The Dos and Don’ts of cricket
The 2019 ICC Cricket World Cup is currently on the go, with DStv viewers enjoying some fantastic action live and in HD from England.
In honour of the ongoing tournament, and SuperSport’s comprehensive coverage of it, we look at the ‘Dos and Don’ts’ of watching the Cricket World Cup on your ‘World of Champions’.
Enjoy the power hitters at the World Cup
One of cricket’s greatest sights is seeing a batsman strike the ball high, wide and handsome, sending it out of the playing ground for a six. This World Cup is set to be one in which power hitters such as Chris Gayle, Jos Buttler, Virat Kohli, David Miller and Martin Guptill come to the fore, with batsmen adopting ever more aggressive approaches in limited overs cricket.
Respect the brilliance of world-class bowlers
The balance of the battle between bat and ball has long been a key factor in limited overs cricket. Batsmen have generally held sway in recent years, with rising run rates and smaller boundaries making life tougher for bowling attacks. However, the likes of Jofras Archer, Mitchell Starc, Kagiso Rabada, Jasprit Bumrah and Oshane Thomas are leading the light for the quicks, while spinners such as Shakib Al Hasan, Kuldeep Yadav and Yuzvendra Chahal will use their guile and skill to dominate.
Gawk in wonder at the amazing catches
The 2019 World Cup has already produced some incredible catches, with two standout efforts which defy belief no matter how times you watch (and gawk in wonder at) the replays: Ben Stokes’ acrobatic effort to dismiss Andile Phehlukwayo and Sheldon Cottrell’s seemingly nonchalant grasp on the boundary rope to end a fine innings from Steve Smith.
Don’t confuse ODIs with T20Is and Tests
Okay, for the uninitiated, cricket comes in three forms: Tests (matches played over a maximum of five days, with red balls and white clothing), One Day Internationals (ODIs – matches played on one day with 50 overs per innings, featuring white balls and coloured clothing) and T20 Internationals (basically a shorter, more intense version of ODIs). The ongoing World Cup is in the ODI format.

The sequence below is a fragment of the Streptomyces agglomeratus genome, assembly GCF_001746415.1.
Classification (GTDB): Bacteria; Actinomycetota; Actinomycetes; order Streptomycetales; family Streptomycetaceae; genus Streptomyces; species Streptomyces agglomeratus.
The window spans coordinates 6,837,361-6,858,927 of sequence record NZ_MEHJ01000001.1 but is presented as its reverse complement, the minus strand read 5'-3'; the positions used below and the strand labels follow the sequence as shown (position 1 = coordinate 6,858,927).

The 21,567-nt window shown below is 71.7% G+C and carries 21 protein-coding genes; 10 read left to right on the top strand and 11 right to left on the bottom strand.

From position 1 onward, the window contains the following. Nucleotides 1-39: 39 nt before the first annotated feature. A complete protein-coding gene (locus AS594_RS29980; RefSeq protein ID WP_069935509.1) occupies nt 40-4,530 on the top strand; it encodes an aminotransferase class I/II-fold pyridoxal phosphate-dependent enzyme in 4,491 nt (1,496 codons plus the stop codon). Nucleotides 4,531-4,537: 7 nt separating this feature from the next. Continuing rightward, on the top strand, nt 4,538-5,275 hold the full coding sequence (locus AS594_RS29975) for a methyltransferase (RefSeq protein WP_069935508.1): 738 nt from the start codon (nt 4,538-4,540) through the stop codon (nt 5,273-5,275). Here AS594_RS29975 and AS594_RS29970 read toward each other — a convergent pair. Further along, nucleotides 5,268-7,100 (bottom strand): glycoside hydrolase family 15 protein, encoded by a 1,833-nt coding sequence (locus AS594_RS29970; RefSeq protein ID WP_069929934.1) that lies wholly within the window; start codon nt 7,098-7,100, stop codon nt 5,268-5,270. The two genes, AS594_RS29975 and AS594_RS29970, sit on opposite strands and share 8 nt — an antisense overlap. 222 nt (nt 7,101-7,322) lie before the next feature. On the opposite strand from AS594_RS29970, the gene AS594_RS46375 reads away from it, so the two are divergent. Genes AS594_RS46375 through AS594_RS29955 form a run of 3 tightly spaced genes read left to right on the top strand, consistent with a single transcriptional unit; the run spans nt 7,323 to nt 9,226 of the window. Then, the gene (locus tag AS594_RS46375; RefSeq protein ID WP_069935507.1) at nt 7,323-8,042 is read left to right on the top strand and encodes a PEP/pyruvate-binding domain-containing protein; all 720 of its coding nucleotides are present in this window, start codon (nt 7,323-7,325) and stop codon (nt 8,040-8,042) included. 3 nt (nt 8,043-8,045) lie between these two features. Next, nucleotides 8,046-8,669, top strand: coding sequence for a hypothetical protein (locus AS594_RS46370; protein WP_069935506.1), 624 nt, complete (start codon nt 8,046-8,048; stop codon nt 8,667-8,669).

Underestimate any opponents
The Cricket World Cup has a rich history of upsets, the most recent of which saw Bangladesh (once regarded as minnows of the game) comfortably defeat South Africa’s Proteas on the opening weekend of the current tournament. The smaller field at this edition of the World Cup (just 10 teams, compared to 14 in the 2011 and 2015 tournaments) means there are no ‘weak’ nations or ‘easy’ games.
Get caught short by Duckworth-Lewis-Stern
No, that’s not the name of a law firm, but rather a mathematical formula to help calculate the target score for the team batting second in a limited overs match interrupted by weather. With England notorious for it’s rainy climate, there’s a fair chance that several matches could have this extra bit of drama thrown in.
For the latest news, fixtures and results from the 2019 ICC Cricket World Cup, head to SuperSport’s tournament page.